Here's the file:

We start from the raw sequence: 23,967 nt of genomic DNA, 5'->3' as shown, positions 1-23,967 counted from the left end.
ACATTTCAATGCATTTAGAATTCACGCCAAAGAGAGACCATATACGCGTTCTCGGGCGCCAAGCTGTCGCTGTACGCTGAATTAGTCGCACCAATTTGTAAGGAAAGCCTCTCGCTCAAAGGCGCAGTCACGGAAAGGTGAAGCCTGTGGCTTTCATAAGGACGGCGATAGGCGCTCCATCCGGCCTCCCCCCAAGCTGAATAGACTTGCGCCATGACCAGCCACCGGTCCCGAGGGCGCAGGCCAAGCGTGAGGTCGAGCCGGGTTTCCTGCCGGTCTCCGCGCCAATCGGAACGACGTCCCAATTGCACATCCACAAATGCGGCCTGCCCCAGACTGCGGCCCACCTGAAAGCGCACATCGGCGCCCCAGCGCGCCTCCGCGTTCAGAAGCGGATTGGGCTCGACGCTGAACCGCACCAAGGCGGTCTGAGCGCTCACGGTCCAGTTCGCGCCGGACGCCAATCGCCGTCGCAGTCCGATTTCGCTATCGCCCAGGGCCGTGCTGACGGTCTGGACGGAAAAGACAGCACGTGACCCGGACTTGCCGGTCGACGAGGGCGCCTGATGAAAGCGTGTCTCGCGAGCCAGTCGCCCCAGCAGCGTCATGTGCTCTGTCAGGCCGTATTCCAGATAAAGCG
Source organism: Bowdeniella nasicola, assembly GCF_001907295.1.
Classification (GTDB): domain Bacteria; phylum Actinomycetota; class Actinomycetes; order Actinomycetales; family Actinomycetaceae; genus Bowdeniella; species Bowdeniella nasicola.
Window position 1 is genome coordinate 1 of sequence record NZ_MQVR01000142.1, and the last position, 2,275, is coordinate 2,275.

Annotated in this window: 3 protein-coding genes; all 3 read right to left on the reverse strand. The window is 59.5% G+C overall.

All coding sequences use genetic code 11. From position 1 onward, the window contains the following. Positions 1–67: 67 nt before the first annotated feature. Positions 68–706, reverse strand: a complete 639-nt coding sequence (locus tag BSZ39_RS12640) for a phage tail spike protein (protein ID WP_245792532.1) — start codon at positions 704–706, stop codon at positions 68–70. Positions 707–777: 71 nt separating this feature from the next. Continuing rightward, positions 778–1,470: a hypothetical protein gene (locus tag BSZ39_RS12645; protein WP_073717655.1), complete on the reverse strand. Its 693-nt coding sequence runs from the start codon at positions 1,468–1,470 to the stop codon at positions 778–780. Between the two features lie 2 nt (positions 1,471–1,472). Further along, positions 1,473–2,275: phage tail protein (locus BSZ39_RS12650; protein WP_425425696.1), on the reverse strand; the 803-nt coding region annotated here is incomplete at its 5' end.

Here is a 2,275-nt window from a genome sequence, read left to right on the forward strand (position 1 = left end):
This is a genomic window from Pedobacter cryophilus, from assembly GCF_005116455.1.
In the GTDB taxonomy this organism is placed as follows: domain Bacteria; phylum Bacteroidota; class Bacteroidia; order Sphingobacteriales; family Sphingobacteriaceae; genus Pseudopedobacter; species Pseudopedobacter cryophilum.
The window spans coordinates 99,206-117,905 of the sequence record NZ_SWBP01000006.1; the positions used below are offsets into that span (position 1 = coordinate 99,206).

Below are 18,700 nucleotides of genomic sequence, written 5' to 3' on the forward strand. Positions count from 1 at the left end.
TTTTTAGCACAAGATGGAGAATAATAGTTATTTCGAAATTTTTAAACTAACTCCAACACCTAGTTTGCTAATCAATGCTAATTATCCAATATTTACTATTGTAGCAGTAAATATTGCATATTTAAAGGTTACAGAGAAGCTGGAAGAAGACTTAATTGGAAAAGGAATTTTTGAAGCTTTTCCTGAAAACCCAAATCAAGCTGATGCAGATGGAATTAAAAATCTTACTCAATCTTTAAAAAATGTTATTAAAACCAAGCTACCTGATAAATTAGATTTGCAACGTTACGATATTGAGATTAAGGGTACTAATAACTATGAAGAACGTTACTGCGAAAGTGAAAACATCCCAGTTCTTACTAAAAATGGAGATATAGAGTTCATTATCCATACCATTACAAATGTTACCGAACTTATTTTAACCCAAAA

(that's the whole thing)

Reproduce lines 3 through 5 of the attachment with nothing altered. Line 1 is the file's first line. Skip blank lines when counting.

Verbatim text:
Source organism: Bowdeniella nasicola, assembly GCF_001907295.1.
Classification (GTDB): domain Bacteria; phylum Actinomycetota; class Actinomycetes; order Actinomycetales; family Actinomycetaceae; genus Bowdeniella; species Bowdeniella nasicola.
Window position 1 is genome coordinate 1 of sequence record NZ_MQVR01000142.1, and the last position, 2,275, is coordinate 2,275.